Happy SUNday! – Air Force Basic Training

My father-in-law (circled) Frank Tifft went through basic training at Sampson Air Force Base in upstate New York back in May 1953. Frank recently passed away at age 88 and while going through some pictures that we hadn’t seen before found this gem. After the Air Force Frank worked at Pratt & Whitney Aircraft for over 35 years as a jet and rocket engine welder – one of only a few that regularly worked on the SR-71’s otherworldly engines. We miss him greatly. January 2, 1933 to February 10, 2021.

Have a beautiful day and thanks for stopping by! – Chris and Carol

A small tribute to my dad’s parents and to all of the Whelans that make up my family.

Ida And Thomas Whelan – ca. 1933

Of course, my dad’s parents are my grandparents and the only one I got to meet was my grandmother Ida Whelan, Nana to all of us grandkids, cousins, and “kin”.

The entire Whelan family – Brooklyn, New York, ca.1933

My dad Paul is the tallest guy in the back row. Back row left to right – Margaret, Janet, Paul, John, Thomas. Front row left – William, Thomas, Ida, Raymond, Mary.

I owe my incredibly curly (frizzy) hair to Nana who directly gave it to my dad who then sent it on to me.

I wish I could remember my cousins names in this picture from around 1944 or maybe the summer of 1943.

Back left a cousin, Aunt Janey (Sister Raymond Maria), Aunt Margaret, Nana, Uncle Jack. Front row left my mom Mary, a cousin, cousin Ruth. Taken in the backyard of my grandmother’s home in Brooklyn (Bay Ridge).

I guess I’m feeling a bit old today and a bit blue. It’s nice to look back at your roots now and then. – Chris

Please respect that all content, including photos and text, are the property of this blog and its owner, Yashica Pentamatic Fanatic, Yashica Sailor Boy, Yashica Chris.

Copyright © 2015-2020 Yashica Pentamatic Fanatic, Chris Whelan
All rights reserved.

Throwback Thursday – Dapper Dude with Seaplane

 

Dapper Dude with Plane logo

I don’t know much about the dapper man pictured with what I imagine is his seaplane. I believe it’s a 1939 model Piper Cub J-3 and judging by its appearance it could be new or just a few years old. My Mom took this picture with her trusty Kodak 620.

Since my Mom grew up in New York City and knew her town like the back of her hand I’m just guessing that it was taken somewhere in New York in the early 1940s. It could be in Long Island Sound or on the Hudson but I don’t know the background of the image. It’s part of a vast trove of pictures that my Mom took over the years that I have no idea of the who, what, where. Good shot though!

Chris

Please respect that all content, including photos and text, are the property of this blog and its owner, Yashica Pentamatic Fanatic, Yashica Sailor Boy, Yashica Chris.

Copyright © 2015-2019 Yashica Pentamatic Fanatic, Chris Whelan
All rights reserved.

 

Graflex Graphic 35 – The other camera made in Rochester

Call it space age or mid-century if you wish, the Graphic 35 is a love it or hate it design that was the style of the 1950s. The Graphic 35 featured push-button focusing – how modern was that!?

We think it’s a good looking camera given the era that it was designed in and compared to other cameras from the fifties, it’s rather slick.

DSCF9678

The two push-button focusing buttons are visible just above the lens on either side.

DSCF9679

It’s a coupled rangefinder – a separate viewfinder from the rangefinder.

DSCF9682

The camera was assembled in Rochester, New York with some components (lens and shutter) from West Germany – the 50mm lens is a three element design made by Rodenstock with the Graflar name and has a maximum aperture of f/3.5. The shutter is a Prontor-SVS model with a top speed of 1/300. Although I haven’t used this camera (yet) I’ve read that the lens is very capable in the f/8 and f/11 range but it wasn’t touted as a fast lens for low light or fast action photography. There was also an f/2.8 model.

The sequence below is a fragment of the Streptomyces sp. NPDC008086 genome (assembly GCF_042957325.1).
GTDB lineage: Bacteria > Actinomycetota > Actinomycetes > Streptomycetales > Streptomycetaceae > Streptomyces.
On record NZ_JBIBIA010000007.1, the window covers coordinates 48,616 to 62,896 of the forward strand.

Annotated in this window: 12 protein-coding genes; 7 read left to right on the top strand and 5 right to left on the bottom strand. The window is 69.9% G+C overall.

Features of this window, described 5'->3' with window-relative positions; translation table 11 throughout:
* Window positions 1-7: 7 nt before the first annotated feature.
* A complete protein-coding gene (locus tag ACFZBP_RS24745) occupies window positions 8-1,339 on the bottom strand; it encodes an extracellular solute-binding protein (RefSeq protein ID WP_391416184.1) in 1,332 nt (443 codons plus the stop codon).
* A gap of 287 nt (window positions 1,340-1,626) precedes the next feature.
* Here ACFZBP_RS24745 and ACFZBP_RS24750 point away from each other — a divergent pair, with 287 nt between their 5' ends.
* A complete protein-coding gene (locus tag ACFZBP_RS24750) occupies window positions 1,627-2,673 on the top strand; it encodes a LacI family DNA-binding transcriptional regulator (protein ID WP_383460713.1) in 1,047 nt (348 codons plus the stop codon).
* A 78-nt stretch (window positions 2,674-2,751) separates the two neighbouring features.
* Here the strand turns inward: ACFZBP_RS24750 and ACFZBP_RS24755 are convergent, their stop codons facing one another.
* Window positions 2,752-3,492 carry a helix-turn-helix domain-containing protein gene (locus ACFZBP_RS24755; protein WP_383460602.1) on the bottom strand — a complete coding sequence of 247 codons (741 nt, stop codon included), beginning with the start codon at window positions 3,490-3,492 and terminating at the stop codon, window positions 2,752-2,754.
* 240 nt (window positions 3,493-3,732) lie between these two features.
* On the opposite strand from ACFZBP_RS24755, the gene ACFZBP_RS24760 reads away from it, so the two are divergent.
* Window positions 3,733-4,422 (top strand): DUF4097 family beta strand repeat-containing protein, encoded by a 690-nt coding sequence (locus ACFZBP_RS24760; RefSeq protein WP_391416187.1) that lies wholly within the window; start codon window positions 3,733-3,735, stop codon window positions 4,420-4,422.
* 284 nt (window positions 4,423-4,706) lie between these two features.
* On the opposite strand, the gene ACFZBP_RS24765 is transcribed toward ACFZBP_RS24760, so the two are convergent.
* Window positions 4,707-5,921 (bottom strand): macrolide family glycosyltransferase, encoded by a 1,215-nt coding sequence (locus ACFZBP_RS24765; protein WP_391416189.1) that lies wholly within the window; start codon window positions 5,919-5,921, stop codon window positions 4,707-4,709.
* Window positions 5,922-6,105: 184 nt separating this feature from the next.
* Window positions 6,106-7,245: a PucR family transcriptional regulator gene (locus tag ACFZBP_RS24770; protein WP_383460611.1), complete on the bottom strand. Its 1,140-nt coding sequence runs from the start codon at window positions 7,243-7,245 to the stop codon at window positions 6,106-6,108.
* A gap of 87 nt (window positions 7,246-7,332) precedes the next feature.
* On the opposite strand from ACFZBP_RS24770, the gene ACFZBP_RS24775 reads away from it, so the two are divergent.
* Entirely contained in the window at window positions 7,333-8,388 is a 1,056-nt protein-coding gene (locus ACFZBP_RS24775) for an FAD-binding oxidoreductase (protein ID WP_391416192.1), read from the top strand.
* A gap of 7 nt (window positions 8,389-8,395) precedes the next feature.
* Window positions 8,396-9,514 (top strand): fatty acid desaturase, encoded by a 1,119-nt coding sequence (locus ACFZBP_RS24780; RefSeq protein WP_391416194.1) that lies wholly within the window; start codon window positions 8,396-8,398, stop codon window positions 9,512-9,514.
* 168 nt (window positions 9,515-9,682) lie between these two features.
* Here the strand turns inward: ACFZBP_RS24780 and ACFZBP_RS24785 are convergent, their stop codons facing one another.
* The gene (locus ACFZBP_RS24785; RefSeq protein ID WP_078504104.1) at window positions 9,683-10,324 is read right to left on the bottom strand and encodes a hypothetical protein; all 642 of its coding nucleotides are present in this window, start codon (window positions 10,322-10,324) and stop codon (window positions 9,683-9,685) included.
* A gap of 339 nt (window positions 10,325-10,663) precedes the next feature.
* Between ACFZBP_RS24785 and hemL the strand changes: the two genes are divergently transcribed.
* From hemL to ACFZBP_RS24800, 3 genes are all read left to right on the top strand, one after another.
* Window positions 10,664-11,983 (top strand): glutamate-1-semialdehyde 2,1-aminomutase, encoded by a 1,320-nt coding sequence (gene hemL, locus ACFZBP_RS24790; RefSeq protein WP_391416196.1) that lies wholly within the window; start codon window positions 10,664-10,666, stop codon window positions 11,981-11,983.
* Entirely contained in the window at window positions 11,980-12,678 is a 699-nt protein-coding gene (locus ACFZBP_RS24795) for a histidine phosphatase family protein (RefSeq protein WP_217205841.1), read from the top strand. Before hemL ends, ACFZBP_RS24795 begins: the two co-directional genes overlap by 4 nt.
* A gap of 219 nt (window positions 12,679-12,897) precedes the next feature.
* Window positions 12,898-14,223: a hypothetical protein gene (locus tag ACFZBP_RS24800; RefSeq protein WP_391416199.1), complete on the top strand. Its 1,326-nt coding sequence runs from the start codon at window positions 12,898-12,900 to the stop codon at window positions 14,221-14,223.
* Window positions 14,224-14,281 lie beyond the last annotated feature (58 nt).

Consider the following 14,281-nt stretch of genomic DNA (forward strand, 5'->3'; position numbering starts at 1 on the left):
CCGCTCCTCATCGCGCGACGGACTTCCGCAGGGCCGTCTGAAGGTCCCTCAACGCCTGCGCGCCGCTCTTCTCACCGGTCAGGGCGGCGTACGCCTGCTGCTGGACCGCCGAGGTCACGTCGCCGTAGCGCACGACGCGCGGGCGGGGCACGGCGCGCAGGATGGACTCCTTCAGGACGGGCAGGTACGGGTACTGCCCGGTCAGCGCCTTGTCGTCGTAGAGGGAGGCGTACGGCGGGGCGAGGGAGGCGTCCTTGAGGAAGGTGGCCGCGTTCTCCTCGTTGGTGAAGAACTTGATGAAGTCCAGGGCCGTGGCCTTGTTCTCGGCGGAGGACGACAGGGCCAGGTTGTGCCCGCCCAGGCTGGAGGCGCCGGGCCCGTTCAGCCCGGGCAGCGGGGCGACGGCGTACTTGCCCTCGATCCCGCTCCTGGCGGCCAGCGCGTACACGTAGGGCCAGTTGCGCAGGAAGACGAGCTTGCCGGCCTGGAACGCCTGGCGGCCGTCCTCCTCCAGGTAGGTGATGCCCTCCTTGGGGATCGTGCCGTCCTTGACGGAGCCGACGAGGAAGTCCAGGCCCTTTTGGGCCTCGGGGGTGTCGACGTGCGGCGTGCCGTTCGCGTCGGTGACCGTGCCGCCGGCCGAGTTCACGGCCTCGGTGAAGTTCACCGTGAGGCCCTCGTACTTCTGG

graphic 35 ad

It looks like an interesting camera to use and from what I can gather with a fine grain film like Neopan 100 and bright sunlight it should produce some fine images.

Thanks for stopping by and be sure to visit our camera shop at http://www.ccstudio2380.com as we are running our big 15% off everything sale! ^.^

Chris

Please respect that all content, including photos and text, are the property of this blog and its owner, Yashica Pentamatic Fanatic, Yashica Sailor Boy, Yashica Chris.

Copyright © 2015-2019 Yashica Pentamatic Fanatic, Chris Whelan
All rights reserved.

Vintage Bewi Automat “A” Exposure Meter

Straight from the desk of a mid-century designer, this super cool (and fully working) selenium cell exposure meter is a joy to use and play with.

DSCF9661

The first thing I noticed about it is that unlike typical meters from this period (the 1950s) there’s no visible meter needle or pointer. Everything that moves does so inside. I know, I took it apart to see what was going on and there was the needle being “busy” reacting to light. Maybe this ad will do a better job at describing just what makes this meter so special.

5035958868_5796574f21_o

DSCF9653

Semi-transparent cover over the selenium cells allows for incident light readings.

DSCF9654

Selenium cells exposed for full reflected light readings.

DSCF9656

In its case, it’s about the size of a deck of cards but it fits nicely in the palm of your hand. I have it available in my shop as it’s time to pass it along to the next collector. You can see additional pictures of it and a complete description at http://www.ccstudio2380.com

Thanks for stopping by! – Chris

Please respect that all content, including photos and text, are the property of this blog and its owner, Yashica Pentamatic Fanatic, Yashica Sailor Boy, Yashica Chris.

Copyright © 2015-2019 Yashica Pentamatic Fanatic, Chris Whelan
All rights reserved.